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The National Portrait Gallery acknowledges the Traditional Custodians of Country throughout Australia and recognises the continuing connection to lands, waters and communities. We pay our respect to Aboriginal and Torres Strait Islander cultures and to Elders both past and present.

Aboriginal and Torres Strait Islander viewers are warned that this website contains images of deceased persons.

The Gallery’s Acknowledgement of Country, and information on culturally sensitive and restricted content and the use of historic language in the collection can be found here.

Preparatory study for 'Nothing's as precious as a hole in the ground'. M.O. Ranger 3

2001
eX de Medici

watercolour, gouache and pencil on paper (107.4 cm x 115.0 cm)

This work depicts the ceremonial practice of corroboree by the Awabakal Aboriginal peoples of Mulubinba (Newcastle) around 1818. Awabakal senior man Burigon, also known as Long Jack or King Jack (d. 1820), is the tall, smiling figure standing second from left. James Wallis, commandant of the Newcastle penal settlement, later said he remembered Burigon ‘with more kindly feelings than I do many of my own colour, kindred and nation’, and it has since been suggested that Wallis’s good relationship with Burigon facilitated the creation of the remarkable visual records of Mulubinba and the Awabakal dating from his tenure. It is thought, for instance, that Burigon accompanied convict and artist Joseph Lycett on his sketching expeditions, giving Lycett access to scenes that would ordinarily have been closed to non-Aboriginal people. Burigon was stabbed in the course of tracking two escaped convicts, John Kirkby and John Thompson, on 27 October 1820 and suffered in pain until his death some 10 days later. Kirby was convicted of his murder and was hanged on 18 December: the first white man ever convicted and executed for murdering an Aboriginal person under British law. Thompson, however, was acquitted.

Commissioned with funds from the Basil Bressler Bequest 2001
© eX de Medici

The National Portrait Gallery respects the artistic and intellectual property rights of others. Works of art from the collection are reproduced as per the Australian Copyright Act 1968 (Cth). The use of images of works from the collection may be restricted under the Act. Requests for a reproduction of a work of art can be made through a Reproduction request. For further information please contact NPG Copyright.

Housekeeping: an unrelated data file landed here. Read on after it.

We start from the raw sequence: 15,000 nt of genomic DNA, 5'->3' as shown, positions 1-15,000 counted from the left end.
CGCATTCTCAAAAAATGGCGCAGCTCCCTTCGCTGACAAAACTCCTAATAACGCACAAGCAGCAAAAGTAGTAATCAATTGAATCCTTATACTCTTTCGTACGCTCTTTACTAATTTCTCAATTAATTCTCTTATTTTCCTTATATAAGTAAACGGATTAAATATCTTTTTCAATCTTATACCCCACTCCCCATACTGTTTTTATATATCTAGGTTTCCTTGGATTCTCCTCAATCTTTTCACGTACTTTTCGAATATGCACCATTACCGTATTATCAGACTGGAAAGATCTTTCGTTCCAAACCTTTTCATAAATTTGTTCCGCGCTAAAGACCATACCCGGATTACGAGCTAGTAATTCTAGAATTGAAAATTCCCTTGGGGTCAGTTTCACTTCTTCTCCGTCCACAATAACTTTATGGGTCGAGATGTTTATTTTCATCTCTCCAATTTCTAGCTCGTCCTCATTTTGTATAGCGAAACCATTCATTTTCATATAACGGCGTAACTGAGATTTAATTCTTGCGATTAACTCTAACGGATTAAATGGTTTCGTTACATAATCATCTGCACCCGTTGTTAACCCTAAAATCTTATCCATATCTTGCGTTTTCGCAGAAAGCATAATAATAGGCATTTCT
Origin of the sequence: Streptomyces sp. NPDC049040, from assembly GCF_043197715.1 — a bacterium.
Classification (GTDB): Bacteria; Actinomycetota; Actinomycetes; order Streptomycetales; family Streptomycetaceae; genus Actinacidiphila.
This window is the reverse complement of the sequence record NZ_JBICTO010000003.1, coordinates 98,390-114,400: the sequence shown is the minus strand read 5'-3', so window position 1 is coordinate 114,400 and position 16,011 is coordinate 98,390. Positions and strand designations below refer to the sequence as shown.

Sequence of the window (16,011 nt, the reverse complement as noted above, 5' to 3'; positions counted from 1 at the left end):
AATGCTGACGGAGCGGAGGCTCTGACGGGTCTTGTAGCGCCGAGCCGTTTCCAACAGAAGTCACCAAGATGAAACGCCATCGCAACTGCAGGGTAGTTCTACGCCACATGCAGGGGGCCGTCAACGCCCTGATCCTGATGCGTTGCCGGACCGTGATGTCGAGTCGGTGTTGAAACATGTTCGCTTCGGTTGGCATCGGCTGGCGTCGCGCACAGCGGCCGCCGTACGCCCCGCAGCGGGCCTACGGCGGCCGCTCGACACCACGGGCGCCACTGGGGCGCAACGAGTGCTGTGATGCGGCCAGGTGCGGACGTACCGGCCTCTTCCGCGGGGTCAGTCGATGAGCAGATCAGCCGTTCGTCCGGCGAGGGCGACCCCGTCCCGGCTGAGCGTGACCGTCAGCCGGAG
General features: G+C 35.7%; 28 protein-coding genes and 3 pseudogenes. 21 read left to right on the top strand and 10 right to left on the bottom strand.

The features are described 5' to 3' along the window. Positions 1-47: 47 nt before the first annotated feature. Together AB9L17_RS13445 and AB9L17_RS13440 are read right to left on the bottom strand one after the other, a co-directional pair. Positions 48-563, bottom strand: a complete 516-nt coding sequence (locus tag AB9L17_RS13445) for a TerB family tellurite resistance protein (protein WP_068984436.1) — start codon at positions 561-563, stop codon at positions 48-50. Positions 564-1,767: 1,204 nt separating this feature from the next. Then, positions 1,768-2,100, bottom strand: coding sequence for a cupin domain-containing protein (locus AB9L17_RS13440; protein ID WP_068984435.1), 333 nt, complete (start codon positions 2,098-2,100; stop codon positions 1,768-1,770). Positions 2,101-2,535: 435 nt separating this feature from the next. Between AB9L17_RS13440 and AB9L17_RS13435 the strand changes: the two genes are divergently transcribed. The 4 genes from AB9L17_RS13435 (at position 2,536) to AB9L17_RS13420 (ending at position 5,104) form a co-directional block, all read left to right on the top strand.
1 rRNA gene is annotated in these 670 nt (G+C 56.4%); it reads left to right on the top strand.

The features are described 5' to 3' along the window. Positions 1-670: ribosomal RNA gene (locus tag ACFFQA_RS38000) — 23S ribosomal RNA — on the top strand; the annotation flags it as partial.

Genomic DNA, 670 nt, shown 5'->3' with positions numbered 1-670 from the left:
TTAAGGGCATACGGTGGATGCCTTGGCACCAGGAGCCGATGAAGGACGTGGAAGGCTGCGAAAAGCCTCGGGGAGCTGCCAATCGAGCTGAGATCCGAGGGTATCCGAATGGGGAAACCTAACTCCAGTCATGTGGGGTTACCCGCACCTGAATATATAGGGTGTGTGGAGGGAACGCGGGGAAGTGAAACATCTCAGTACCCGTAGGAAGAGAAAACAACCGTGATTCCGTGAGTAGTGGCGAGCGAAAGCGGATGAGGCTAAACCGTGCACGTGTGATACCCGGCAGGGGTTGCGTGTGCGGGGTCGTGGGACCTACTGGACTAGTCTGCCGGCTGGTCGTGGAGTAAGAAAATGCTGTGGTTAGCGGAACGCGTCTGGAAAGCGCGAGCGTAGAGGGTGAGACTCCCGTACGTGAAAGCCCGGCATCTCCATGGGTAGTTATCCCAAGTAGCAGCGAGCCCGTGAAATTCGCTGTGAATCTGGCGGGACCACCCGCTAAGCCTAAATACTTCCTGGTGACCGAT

Artist and subject

eX de Medici (age 42 in 2001)

Midnight Oil

Peter Garrett AM (age 48 in 2001)

Rob Hirst (age 46 in 2001)

Jim Moginie

Martin Rotsey

Dwayne Hillman (age 43 in 2001)

Supported by

Basil P. Bressler (48 portraits supported)

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The National Portrait Gallery acknowledges the Traditional Custodians of Country throughout Australia and recognises the continuing connection to lands, waters and communities. We pay our respect to Aboriginal and Torres Strait Islander cultures and to Elders past and present. We respectfully advise that this site includes works by, images of, names of, voices of and references to deceased people.

This website comprises and contains copyrighted materials and works. Copyright in all materials and/or works comprising or contained within this website remains with the National Portrait Gallery and other copyright owners as specified.

The National Portrait Gallery respects the artistic and intellectual property rights of others. The use of images of works of art reproduced on this website and all other content may be restricted under the Australian Copyright Act 1968 (Cth). Requests for a reproduction of a work of art or other content can be made through a Reproduction request. For further information please contact NPG Copyright.

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